ERBIL, Iraq (Reuters) - Islamic State militants have been producing weapons on a scale and sophistication which matches national military forces and have standardized production across their self-styled caliphate, an arms monitoring group said on Wednesday.
Conflict Armament Research (CAR) said the jihadist group had a “robust supply chain” of raw materials from Turkey, and the technical precision of its work meant that it could not be described as “improvised” weapons production.
“Although production facilities employ a range of non-standard materials and chemical explosive precursors, the degree of organization, quality control, and inventory management indicates a complex, centrally controlled industrial production system,” it said in a report following visits last month to six facilities once operated by Islamic State in eastern Mosul.
Iraq’s military launched a sweeping operation on Oct. 17 to retake the northern city, the jihadists’ last major stronghold in the country, more than two years after government forces dropped their weapons and fled.
Elite army troops have retaken a quarter of the city in a grueling U.S.-backed campaign, but their advance has been slow and punishing. Soldiers are constrained by street-by-street fighting and a built-up urban battlefield.
CAR, which identifies and tracks weapons and ammunitions in conflicts, said the facilities it visited were part of a system producing weapons according to precise guidelines issued by a central authority.
Production included a monitoring system with regular, detailed reports on production rates and quality that helped ensure standardization - usually to the tenth of a millimeter - across the jihadists’ once sprawling territory in Iraq and neighboring Syria.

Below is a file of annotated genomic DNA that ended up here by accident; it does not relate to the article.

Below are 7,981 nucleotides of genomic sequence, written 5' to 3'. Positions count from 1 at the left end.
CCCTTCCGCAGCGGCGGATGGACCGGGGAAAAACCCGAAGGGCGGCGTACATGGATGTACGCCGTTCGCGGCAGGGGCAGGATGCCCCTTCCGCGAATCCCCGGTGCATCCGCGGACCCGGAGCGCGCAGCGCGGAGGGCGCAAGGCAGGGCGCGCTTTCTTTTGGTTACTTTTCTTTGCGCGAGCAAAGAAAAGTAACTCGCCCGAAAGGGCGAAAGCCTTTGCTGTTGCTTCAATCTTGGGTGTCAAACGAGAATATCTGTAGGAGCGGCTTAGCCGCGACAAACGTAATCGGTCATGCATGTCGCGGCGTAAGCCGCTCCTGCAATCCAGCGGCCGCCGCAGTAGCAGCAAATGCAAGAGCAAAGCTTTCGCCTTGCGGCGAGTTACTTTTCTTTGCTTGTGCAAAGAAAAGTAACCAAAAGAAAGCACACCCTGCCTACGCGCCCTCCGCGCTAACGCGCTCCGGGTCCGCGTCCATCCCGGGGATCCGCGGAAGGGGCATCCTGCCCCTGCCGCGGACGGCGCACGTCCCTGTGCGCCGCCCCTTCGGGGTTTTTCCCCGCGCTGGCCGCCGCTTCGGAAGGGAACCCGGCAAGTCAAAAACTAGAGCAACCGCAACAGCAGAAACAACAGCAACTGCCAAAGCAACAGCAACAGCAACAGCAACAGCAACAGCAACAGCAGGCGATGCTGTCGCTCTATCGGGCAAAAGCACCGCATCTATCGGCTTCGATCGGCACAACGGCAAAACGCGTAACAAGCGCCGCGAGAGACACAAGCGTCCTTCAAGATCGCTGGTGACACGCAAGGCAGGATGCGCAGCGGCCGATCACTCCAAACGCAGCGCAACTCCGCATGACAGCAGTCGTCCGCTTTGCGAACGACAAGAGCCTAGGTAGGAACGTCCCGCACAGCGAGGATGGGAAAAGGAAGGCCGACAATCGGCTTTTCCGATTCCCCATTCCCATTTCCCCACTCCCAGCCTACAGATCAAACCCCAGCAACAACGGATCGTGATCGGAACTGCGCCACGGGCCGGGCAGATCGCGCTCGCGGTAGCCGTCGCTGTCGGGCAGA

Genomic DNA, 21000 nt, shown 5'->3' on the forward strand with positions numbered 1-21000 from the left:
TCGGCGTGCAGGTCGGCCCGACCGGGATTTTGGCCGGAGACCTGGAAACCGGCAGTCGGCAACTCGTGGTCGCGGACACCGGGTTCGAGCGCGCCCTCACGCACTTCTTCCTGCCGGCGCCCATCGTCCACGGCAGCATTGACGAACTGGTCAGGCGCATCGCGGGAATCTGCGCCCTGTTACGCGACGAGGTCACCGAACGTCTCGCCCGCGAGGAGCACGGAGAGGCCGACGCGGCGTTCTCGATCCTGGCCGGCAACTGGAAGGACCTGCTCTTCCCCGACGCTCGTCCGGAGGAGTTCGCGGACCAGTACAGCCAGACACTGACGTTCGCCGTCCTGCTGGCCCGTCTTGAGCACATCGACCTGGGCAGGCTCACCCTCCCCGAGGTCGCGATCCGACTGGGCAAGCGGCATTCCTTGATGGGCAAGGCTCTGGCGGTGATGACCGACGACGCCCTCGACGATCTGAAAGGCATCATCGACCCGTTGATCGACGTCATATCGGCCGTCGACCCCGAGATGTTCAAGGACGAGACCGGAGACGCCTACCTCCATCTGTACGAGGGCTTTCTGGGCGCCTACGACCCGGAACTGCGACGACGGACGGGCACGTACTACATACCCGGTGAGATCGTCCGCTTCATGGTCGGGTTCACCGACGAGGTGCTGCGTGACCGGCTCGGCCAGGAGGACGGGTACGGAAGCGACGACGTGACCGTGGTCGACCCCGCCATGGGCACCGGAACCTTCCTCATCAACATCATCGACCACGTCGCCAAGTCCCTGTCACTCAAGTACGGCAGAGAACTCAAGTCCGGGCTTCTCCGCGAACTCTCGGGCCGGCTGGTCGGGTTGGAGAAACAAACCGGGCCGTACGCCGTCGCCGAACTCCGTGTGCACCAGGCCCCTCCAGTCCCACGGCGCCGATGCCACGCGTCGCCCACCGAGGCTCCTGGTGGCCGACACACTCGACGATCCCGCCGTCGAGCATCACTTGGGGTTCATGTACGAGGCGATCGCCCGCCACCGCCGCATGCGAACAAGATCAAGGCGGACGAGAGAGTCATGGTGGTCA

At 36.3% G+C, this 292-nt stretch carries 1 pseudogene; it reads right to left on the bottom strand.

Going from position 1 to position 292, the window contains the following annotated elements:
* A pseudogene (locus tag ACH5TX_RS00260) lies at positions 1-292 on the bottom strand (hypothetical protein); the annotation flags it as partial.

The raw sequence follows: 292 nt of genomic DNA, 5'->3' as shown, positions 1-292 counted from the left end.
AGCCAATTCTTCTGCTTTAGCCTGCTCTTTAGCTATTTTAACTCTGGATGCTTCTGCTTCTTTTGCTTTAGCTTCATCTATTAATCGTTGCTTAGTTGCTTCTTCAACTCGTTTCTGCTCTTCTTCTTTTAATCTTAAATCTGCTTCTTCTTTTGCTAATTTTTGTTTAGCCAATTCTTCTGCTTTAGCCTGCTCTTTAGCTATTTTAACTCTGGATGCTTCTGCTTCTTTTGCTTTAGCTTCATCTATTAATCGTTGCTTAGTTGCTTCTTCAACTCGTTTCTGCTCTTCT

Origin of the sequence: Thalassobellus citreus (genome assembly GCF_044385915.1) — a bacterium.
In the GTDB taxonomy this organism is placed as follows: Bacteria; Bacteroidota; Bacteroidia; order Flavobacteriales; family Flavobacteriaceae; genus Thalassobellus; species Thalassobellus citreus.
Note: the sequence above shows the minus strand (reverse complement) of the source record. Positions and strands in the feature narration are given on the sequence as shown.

“Mortar rounds manufactured in one part of IS forces’ territory are calibrated to fit mortar tubes produced in facilities located elsewhere,” the report said.
CAR investigators estimated that Islamic State had produced tens of thousands of rockets and mortar rounds in the months leading up to the Mosul offensive.
Standardization required consistency in the supply of source materials, the report said, achieved through a major acquisition network in neighboring Turkey and a supply chain extending from that country, through Syria, to Mosul.
In addition to technical advantages of standardization, CAR said Islamic State sought to mirror the functions of a national military force in a bid to “legitimize the group’s capacity and coherence in the eyes of IS fighters”.
The monitor also said documents it had seen in Mosul suggested Islamic State had provided its fighters with sophisticated instructions on making and planting improvised explosive devices as well as the operation of complex weapons systems, such as anti-tank guided missiles.
Reporting by Stephen Kalin; Editing by Dominic Evans, Larry King